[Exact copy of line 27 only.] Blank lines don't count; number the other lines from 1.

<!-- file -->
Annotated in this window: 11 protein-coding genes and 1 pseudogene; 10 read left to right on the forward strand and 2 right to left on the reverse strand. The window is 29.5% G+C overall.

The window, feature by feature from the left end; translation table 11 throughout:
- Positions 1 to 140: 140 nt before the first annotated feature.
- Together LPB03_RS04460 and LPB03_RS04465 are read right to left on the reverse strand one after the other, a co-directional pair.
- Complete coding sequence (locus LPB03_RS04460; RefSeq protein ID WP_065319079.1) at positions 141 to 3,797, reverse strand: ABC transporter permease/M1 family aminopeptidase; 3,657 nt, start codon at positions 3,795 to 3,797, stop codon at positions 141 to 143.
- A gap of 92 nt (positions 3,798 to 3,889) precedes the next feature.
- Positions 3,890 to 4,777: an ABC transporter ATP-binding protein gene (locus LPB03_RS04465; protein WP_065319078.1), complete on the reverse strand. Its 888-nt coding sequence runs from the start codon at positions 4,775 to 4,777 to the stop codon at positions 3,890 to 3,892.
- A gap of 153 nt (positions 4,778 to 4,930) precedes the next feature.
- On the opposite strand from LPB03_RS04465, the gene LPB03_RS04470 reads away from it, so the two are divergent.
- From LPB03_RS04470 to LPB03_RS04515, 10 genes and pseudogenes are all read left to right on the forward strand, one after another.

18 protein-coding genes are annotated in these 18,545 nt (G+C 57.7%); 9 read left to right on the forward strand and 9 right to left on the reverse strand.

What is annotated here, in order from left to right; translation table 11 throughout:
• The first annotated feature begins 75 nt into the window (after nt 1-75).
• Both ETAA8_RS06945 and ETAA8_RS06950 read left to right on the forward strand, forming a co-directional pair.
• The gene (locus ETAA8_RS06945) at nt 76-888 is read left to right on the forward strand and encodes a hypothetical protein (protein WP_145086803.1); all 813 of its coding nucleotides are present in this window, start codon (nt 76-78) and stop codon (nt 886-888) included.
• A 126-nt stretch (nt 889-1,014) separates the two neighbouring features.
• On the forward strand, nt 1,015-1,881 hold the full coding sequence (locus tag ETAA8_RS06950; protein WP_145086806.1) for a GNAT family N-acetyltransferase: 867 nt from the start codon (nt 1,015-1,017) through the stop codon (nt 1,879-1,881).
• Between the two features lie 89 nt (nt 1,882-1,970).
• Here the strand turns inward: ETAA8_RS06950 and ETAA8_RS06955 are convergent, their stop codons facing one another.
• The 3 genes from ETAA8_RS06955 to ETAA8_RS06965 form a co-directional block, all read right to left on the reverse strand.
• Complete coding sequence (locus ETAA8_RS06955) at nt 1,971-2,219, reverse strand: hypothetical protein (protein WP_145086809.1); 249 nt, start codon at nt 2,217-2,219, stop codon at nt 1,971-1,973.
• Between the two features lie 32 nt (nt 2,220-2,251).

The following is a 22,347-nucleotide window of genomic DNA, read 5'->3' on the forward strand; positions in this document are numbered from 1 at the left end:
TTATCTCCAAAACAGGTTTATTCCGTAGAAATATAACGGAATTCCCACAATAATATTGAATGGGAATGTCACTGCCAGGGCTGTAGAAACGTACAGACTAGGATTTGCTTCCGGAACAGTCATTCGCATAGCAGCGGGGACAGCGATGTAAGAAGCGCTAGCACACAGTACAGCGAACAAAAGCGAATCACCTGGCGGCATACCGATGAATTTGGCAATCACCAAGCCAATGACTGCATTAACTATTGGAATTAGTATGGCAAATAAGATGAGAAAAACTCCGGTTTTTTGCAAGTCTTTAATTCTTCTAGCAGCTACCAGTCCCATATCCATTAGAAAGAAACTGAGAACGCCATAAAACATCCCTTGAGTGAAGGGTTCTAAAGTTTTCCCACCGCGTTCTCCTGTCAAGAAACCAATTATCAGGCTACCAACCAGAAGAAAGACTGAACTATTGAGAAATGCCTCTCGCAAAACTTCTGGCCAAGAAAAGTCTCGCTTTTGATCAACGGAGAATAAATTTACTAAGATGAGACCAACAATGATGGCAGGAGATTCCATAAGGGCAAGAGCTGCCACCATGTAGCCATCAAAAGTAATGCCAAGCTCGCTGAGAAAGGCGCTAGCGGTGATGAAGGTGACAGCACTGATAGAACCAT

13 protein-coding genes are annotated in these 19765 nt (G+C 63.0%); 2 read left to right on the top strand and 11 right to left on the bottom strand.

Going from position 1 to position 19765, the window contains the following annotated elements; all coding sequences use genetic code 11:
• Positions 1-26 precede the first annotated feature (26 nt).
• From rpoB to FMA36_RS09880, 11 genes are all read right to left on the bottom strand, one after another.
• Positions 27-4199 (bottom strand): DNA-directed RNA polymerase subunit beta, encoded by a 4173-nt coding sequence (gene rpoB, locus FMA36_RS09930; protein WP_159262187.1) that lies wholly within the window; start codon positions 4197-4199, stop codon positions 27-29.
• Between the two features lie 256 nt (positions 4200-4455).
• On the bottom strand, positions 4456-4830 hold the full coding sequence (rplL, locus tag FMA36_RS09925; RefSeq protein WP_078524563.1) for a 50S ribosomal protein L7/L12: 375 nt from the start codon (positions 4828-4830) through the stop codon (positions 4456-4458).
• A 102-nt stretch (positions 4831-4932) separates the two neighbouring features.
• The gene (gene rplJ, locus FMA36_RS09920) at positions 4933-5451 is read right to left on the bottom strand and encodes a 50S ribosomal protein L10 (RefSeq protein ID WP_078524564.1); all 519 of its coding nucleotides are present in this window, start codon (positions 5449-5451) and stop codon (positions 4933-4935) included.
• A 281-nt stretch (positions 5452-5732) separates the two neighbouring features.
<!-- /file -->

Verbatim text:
• Positions 1-26 precede the first annotated feature (26 nt).